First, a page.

By James Helm
BBC correspondent in Dublin
Cian O'Connor's victory in Athens salvaged Ireland's Olympics, bringing delight in the form of an unexpected gold medal.
It was a great image, as the 24-year-old showjumper stood on the podium: tears in his eyes, smiling with pride, the medal around his neck. His Irish supporters cheered him and waved their flags.
O'Connor became an Irish hero after winning Olympic gold
It also brought celebration back home, and instant celebrity for the rider himself.
He was feted on his return to Dublin Airport, greeted by Ireland's Sports Minister John O'Donoghue and other well-wishers, and has since appeared on TV shows and the covers of glossy "celeb" magazines.
This telegenic, amiable 24-year-old was reaping the rewards of his hard work, and his smile said it all.
Now that great night seems a long time ago, after Waterford Crystal, the horse he rode to a stunning victory, failed a drugs test.
Mr O'Connor says he is "utterly devastated" at the news. He has repeatedly denied cheating, and insists he would not give the horse anything to make it jump better.
"I have nothing to hide, I have done nothing wrong," he says. He has exercised his right to have the second, or "B" sample analysed by testers.
He believes the problem stems from medical treatment Waterford Crystal was given well in advance of the Olympics. A vet administered a mild sedative for an injury, which the rider was assured would be out of the horse's system by the start of the Games. Then, weeks later, came the positive test.
Since the initial news broke in Ireland, it has been disclosed that another horse ridden by Cian O'Connor, this time in Rome in May, also failed a doping test, testing positive for a banned substance.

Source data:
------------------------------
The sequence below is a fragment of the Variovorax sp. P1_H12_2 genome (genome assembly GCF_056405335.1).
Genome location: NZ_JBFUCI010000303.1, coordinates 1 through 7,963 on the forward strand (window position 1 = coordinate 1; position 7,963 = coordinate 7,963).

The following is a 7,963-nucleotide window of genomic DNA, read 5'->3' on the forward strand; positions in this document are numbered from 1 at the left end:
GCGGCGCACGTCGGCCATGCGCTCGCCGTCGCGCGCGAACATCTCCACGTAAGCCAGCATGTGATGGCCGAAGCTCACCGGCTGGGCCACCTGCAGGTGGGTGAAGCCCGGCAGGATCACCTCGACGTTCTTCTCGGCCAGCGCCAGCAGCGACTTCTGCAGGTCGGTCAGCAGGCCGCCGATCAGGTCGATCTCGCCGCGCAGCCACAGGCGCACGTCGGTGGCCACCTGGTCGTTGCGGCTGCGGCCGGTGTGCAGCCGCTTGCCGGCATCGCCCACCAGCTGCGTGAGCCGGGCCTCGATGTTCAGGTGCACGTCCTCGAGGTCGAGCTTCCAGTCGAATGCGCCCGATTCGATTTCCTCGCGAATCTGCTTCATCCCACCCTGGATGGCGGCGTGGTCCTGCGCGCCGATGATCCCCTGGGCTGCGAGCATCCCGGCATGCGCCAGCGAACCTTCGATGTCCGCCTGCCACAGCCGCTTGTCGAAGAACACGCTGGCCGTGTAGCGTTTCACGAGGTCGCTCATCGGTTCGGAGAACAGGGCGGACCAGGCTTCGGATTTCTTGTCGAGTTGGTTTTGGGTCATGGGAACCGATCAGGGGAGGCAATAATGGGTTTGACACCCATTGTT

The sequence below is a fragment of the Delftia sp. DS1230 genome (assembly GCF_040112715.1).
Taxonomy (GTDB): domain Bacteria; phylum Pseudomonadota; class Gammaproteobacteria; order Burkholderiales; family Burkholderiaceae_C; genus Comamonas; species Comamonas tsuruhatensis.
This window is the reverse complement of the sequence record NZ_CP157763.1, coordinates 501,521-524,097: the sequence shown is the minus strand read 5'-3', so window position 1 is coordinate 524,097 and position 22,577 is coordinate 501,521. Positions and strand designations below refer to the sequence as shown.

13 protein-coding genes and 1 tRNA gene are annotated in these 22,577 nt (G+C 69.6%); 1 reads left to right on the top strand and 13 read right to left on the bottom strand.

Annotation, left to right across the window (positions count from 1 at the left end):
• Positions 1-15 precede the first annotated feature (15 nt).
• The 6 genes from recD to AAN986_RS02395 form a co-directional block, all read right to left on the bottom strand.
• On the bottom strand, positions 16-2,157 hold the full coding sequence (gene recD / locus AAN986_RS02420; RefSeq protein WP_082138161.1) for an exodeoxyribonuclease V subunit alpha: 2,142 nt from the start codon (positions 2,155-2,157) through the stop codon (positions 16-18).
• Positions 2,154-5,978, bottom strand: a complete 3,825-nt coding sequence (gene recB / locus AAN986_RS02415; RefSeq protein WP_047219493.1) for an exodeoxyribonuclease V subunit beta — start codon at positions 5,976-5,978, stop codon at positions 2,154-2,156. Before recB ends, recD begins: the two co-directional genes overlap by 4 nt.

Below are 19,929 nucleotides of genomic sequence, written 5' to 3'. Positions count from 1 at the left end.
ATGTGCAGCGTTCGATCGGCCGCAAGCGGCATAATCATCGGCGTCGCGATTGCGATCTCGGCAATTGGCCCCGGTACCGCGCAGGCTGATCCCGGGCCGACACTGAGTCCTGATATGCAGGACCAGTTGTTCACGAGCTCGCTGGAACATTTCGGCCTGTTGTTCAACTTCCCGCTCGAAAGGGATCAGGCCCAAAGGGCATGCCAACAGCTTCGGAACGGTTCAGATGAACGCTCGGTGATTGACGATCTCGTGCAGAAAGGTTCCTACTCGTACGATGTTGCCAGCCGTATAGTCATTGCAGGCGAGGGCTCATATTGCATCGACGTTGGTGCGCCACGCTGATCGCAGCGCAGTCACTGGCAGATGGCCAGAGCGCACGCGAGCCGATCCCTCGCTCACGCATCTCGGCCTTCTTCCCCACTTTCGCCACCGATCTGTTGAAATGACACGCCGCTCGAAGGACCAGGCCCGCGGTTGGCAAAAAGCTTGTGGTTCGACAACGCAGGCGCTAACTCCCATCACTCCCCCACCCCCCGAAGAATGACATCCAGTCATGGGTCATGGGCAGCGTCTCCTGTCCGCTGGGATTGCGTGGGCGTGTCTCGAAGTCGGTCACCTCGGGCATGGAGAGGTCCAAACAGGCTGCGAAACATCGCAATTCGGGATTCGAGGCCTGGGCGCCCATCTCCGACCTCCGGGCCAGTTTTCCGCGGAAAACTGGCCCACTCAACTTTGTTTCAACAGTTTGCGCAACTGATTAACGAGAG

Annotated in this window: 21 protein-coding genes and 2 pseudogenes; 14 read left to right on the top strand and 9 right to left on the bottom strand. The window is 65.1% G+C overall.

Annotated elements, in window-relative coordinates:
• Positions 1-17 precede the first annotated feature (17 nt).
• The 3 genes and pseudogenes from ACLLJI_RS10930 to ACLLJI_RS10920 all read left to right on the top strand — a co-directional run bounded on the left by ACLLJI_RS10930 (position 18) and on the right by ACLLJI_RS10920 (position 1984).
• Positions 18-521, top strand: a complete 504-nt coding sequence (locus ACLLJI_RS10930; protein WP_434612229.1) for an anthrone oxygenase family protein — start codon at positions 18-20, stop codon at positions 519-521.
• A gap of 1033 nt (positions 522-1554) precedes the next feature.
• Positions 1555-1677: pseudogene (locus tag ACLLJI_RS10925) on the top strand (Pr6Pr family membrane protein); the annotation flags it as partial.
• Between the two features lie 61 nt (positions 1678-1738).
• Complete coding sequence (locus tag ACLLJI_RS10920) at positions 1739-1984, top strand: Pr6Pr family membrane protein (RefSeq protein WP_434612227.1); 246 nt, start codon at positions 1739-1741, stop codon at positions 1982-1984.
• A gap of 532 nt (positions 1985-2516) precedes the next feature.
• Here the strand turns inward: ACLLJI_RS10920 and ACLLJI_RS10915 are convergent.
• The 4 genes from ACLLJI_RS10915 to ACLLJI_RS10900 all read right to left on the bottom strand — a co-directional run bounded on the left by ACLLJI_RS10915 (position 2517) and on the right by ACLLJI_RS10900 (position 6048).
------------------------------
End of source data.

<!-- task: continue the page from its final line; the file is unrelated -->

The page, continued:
In an emotional interview on the state broadcaster, RTE, Cian O'Connor passionately repeated his assertion that he had done nothing wrong. He appeared on screen with the vet who had treated his horse. They suggest that tests are now so sensitive that they even pick up on substances that are not performance-enhancing.
O'Connor says his horse had a sedative a month before the event
That, however, may not be enough to save Mr O'Connor from having to return his prized possession.
In the interview, he said he knew he was in danger of being stripped of the gold medal. And he said he had worked too hard and too long preparing for the Olympics to jeopardise it all by bending the rules.
In Ireland, there is disappointment, as well as a good deal of sympathy. An editorial in the Irish Times was entitled "Olympic Shock".
The sport's governing body here, the Equestrian Federation of Ireland, has called for due process to be followed, and warned against what it calls "trial by media".
It is likely to take a few weeks before the result of the "B" sample is known. Less than two months on from that glorious night in Athens, when he secured Ireland's only medal of the Games and its first-ever equestrian gold, Cian O'Connor knows that he is in danger of having to hand his medal back.